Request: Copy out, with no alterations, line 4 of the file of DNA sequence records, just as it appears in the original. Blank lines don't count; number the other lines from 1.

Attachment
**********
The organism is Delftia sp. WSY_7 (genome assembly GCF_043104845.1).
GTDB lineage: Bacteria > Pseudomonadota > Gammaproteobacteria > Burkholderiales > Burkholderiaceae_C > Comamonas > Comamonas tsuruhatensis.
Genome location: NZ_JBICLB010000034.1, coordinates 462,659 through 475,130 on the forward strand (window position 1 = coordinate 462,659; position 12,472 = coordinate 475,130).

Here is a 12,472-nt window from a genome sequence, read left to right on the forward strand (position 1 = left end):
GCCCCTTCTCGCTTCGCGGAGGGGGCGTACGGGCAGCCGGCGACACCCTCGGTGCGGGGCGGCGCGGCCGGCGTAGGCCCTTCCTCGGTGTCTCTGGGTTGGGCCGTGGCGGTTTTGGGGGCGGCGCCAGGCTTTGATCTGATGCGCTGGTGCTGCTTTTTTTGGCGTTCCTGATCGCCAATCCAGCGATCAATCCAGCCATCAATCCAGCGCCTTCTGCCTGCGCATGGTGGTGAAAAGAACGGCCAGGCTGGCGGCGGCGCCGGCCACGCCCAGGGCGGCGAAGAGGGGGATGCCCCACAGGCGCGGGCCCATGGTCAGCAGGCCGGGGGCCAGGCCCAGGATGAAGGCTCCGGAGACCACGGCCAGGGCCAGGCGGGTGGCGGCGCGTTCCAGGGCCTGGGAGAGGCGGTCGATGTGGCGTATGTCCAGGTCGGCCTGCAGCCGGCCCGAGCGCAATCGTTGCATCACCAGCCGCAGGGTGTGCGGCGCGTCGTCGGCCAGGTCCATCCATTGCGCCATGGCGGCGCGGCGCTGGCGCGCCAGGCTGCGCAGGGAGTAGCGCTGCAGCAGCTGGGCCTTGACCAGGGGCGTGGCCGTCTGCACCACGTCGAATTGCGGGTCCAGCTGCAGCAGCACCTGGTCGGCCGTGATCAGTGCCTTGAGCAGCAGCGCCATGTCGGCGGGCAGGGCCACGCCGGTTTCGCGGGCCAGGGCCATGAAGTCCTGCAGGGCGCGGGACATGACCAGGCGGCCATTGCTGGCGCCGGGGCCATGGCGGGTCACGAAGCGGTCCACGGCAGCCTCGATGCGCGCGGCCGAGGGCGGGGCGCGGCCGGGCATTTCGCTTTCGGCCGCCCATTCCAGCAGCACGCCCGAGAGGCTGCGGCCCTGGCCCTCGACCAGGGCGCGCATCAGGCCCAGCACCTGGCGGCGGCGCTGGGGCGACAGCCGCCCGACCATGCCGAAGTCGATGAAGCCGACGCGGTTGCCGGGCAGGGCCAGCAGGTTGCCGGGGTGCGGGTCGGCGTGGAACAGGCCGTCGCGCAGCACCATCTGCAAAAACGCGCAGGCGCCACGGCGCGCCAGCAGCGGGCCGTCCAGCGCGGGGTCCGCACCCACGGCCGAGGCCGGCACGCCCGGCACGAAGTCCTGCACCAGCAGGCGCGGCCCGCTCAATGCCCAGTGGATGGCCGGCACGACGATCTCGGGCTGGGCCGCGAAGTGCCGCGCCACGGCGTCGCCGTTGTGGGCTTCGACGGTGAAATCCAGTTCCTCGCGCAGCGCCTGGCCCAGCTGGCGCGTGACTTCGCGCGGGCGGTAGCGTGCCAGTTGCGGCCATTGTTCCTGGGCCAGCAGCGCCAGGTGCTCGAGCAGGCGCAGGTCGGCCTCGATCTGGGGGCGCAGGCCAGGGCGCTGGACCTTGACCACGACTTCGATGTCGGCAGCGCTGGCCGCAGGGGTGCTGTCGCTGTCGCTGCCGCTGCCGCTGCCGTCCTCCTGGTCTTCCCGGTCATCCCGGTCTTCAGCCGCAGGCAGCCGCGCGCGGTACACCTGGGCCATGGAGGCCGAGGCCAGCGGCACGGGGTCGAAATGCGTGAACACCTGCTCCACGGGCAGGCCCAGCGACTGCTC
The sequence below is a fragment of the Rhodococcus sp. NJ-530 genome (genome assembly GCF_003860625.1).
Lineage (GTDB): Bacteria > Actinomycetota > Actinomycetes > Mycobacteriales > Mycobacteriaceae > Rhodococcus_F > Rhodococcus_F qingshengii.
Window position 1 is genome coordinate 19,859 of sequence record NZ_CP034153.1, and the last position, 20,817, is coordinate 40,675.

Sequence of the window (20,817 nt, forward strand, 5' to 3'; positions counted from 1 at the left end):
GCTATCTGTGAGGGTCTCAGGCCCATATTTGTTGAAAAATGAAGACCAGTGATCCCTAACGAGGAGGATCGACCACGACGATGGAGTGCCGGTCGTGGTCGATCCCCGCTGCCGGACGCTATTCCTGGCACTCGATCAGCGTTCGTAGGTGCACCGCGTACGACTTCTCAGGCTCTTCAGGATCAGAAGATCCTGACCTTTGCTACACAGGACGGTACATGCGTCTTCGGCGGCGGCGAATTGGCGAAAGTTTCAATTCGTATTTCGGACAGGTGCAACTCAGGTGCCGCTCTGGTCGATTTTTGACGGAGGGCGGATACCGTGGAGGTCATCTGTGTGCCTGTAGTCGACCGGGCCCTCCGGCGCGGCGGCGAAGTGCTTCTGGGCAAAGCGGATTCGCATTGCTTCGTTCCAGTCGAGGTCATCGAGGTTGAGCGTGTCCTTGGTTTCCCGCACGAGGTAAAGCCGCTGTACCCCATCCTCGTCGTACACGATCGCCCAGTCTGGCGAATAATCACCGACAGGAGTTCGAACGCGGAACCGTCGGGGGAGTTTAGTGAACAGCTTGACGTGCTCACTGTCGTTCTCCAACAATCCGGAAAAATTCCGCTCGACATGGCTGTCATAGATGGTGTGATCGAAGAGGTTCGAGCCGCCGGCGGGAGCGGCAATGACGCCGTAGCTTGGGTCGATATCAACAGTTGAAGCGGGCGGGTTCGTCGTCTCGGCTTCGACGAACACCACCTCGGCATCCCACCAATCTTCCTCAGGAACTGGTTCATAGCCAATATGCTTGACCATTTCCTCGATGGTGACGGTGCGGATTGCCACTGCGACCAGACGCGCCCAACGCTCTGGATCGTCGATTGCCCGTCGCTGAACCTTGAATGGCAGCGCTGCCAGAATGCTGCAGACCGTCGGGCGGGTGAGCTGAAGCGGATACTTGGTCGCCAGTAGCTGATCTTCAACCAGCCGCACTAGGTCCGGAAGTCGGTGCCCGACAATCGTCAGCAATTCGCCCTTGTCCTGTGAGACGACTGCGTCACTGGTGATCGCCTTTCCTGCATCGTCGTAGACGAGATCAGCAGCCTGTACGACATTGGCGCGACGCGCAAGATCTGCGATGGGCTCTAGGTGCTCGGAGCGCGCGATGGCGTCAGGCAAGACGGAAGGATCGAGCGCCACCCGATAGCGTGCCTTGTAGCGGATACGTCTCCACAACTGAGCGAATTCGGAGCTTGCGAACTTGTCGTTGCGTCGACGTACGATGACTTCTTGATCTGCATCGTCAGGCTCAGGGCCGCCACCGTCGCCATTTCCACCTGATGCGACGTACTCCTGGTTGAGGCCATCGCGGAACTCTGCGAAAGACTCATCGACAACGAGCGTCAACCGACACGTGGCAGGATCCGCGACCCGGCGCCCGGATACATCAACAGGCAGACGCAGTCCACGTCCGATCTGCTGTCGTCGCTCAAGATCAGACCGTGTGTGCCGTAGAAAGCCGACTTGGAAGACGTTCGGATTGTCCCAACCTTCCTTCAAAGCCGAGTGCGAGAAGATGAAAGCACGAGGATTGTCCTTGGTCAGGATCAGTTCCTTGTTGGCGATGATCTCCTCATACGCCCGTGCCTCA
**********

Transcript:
Here is a 12,472-nt window from a genome sequence, read left to right on the forward strand (position 1 = left end):